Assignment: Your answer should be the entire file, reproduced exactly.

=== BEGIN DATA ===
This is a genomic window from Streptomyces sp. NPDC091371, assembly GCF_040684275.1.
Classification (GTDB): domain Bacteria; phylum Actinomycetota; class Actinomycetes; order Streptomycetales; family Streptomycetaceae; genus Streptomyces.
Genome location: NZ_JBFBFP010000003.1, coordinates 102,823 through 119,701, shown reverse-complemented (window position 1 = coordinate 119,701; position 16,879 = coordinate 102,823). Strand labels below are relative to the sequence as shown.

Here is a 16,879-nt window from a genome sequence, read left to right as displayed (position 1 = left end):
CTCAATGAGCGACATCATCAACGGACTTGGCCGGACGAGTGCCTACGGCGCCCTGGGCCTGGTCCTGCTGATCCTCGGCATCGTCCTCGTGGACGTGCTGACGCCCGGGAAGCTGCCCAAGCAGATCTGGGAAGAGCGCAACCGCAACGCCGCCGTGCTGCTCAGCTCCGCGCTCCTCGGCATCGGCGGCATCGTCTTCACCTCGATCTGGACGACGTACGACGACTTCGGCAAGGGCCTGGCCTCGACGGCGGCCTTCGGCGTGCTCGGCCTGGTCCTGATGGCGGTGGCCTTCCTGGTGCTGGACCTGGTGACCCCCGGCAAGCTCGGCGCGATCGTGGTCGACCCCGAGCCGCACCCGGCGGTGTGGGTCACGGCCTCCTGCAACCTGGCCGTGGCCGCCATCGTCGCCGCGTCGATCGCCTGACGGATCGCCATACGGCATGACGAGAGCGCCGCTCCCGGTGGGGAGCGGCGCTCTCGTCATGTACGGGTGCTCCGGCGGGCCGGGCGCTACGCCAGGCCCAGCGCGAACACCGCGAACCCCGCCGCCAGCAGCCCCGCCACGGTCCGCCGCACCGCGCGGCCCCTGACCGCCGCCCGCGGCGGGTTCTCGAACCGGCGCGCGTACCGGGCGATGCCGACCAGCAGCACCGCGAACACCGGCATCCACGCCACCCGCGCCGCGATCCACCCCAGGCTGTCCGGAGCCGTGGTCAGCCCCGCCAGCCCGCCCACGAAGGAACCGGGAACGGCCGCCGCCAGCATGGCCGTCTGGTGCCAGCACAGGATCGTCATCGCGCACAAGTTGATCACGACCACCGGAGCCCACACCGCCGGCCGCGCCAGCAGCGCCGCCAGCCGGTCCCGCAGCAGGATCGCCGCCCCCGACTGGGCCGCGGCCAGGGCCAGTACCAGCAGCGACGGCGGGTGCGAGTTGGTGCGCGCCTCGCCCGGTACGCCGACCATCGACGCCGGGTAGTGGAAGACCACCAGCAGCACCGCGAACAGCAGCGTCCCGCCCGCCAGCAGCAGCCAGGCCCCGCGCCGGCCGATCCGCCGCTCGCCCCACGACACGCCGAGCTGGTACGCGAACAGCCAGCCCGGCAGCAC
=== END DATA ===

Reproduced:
This is a genomic window from Streptomyces sp. NPDC091371, assembly GCF_040684275.1.
Classification (GTDB): domain Bacteria; phylum Actinomycetota; class Actinomycetes; order Streptomycetales; family Streptomycetaceae; genus Streptomyces.
Genome location: NZ_JBFBFP010000003.1, coordinates 102,823 through 119,701, shown reverse-complemented (window position 1 = coordinate 119,701; position 16,879 = coordinate 102,823). Strand labels below are relative to the sequence as shown.

Here is a 16,879-nt window from a genome sequence, read left to right as displayed (position 1 = left end):
CTCAATGAGCGACATCATCAACGGACTTGGCCGGACGAGTGCCTACGGCGCCCTGGGCCTGGTCCTGCTGATCCTCGGCATCGTCCTCGTGGACGTGCTGACGCCCGGGAAGCTGCCCAAGCAGATCTGGGAAGAGCGCAACCGCAACGCCGCCGTGCTGCTCAGCTCCGCGCTCCTCGGCATCGGCGGCATCGTCTTCACCTCGATCTGGACGACGTACGACGACTTCGGCAAGGGCCTGGCCTCGACGGCGGCCTTCGGCGTGCTCGGCCTGGTCCTGATGGCGGTGGCCTTCCTGGTGCTGGACCTGGTGACCCCCGGCAAGCTCGGCGCGATCGTGGTCGACCCCGAGCCGCACCCGGCGGTGTGGGTCACGGCCTCCTGCAACCTGGCCGTGGCCGCCATCGTCGCCGCGTCGATCGCCTGACGGATCGCCATACGGCATGACGAGAGCGCCGCTCCCGGTGGGGAGCGGCGCTCTCGTCATGTACGGGTGCTCCGGCGGGCCGGGCGCTACGCCAGGCCCAGCGCGAACACCGCGAACCCCGCCGCCAGCAGCCCCGCCACGGTCCGCCGCACCGCGCGGCCCCTGACCGCCGCCCGCGGCGGGTTCTCGAACCGGCGCGCGTACCGGGCGATGCCGACCAGCAGCACCGCGAACACCGGCATCCACGCCACCCGCGCCGCGATCCACCCCAGGCTGTCCGGAGCCGTGGTCAGCCCCGCCAGCCCGCCCACGAAGGAACCGGGAACGGCCGCCGCCAGCATGGCCGTCTGGTGCCAGCACAGGATCGTCATCGCGCACAAGTTGATCACGACCACCGGAGCCCACACCGCCGGCCGCGCCAGCAGCGCCGCCAGCCGGTCCCGCAGCAGGATCGCCGCCCCCGACTGGGCCGCGGCCAGGGCCAGTACCAGCAGCGACGGCGGGTGCGAGTTGGTGCGCGCCTCGCCCGGTACGCCGACCATCGACGCCGGGTAGTGGAAGACCACCAGCAGCACCGCGAACAGCAGCGTCCCGCCCGCCAGCAGCAGCCAGGCCCCGCGCCGGCCGATCCGCCGCTCGCCCCACGACACGCCGAGCTGGTACGCGAACAGCCAGCCCGGCAGCAC